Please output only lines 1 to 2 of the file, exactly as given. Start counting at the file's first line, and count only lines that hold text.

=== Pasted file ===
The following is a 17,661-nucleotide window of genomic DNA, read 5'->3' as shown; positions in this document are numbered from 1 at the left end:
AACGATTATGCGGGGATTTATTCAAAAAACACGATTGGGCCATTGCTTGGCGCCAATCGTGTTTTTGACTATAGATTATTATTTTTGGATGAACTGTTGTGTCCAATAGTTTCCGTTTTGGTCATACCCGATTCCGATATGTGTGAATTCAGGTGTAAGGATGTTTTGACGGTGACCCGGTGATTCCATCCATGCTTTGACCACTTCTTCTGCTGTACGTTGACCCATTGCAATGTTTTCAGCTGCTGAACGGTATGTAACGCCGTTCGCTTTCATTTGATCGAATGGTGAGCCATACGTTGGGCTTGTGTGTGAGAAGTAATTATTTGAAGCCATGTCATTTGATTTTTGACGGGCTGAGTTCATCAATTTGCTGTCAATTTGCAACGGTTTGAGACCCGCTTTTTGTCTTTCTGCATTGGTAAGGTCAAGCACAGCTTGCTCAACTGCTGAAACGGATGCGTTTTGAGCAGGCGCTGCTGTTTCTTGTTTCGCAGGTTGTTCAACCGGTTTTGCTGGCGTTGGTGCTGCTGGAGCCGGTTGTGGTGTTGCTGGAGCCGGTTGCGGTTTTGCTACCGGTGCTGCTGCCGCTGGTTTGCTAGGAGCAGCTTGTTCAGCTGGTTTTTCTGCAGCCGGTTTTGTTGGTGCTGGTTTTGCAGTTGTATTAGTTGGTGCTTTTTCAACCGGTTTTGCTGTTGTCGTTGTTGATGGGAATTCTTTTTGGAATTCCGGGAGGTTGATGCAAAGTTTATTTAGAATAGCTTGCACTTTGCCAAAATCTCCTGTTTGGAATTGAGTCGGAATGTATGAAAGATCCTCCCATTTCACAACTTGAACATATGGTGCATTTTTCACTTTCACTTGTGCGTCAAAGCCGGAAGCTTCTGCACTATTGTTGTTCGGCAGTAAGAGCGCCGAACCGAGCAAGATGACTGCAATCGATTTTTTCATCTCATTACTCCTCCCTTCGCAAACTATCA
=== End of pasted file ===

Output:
The following is a 17,661-nucleotide window of genomic DNA, read 5'->3' as shown; positions in this document are numbered from 1 at the left end:
AACGATTATGCGGGGATTTATTCAAAAAACACGATTGGGCCATTGCTTGGCGCCAATCGTGTTTTTGACTATAGATTATTATTTTTGGATGAACTGTTGTGTCCAATAGTTTCCGTTTTGGTCATACCCGATTCCGATATGTGTGAATTCAGGTGTAAGGATGTTTTGACGGTGACCCGGTGATTCCATCCATGCTTTGACCACTTCTTCTGCTGTACGTTGACCCATTGCAATGTTTTCAGCTGCTGAACGGTATGTAACGCCGTTCGCTTTCATTTGATCGAATGGTGAGCCATACGTTGGGCTTGTGTGTGAGAAGTAATTATTTGAAGCCATGTCATTTGATTTTTGACGGGCTGAGTTCATCAATTTGCTGTCAATTTGCAACGGTTTGAGACCCGCTTTTTGTCTTTCTGCATTGGTAAGGTCAAGCACAGCTTGCTCAACTGCTGAAACGGATGCGTTTTGAGCAGGCGCTGCTGTTTCTTGTTTCGCAGGTTGTTCAACCGGTTTTGCTGGCGTTGGTGCTGCTGGAGCCGGTTGTGGTGTTGCTGGAGCCGGTTGCGGTTTTGCTACCGGTGCTGCTGCCGCTGGTTTGCTAGGAGCAGCTTGTTCAGCTGGTTTTTCTGCAGCCGGTTTTGTTGGTGCTGGTTTTGCAGTTGTATTAGTTGGTGCTTTTTCAACCGGTTTTGCTGTTGTCGTTGTTGATGGGAATTCTTTTTGGAATTCCGGGAGGTTGATGCAAAGTTTATTTAGAATAGCTTGCACTTTGCCAAAATCTCCTGTTTGGAATTGAGTCGGAATGTATGAAAGATCCTCCCATTTCACAACTTGAACATATGGTGCATTTTTCACTTTCACTTGTGCGTCAAAGCCGGAAGCTTCTGCACTATTGTTGTTCGGCAGTAAGAGCGCCGAACCGAGCAAGATGACTGCAATCGATTTTTTCATCTCATTACTCCTCCCTTCGCAAACTATCA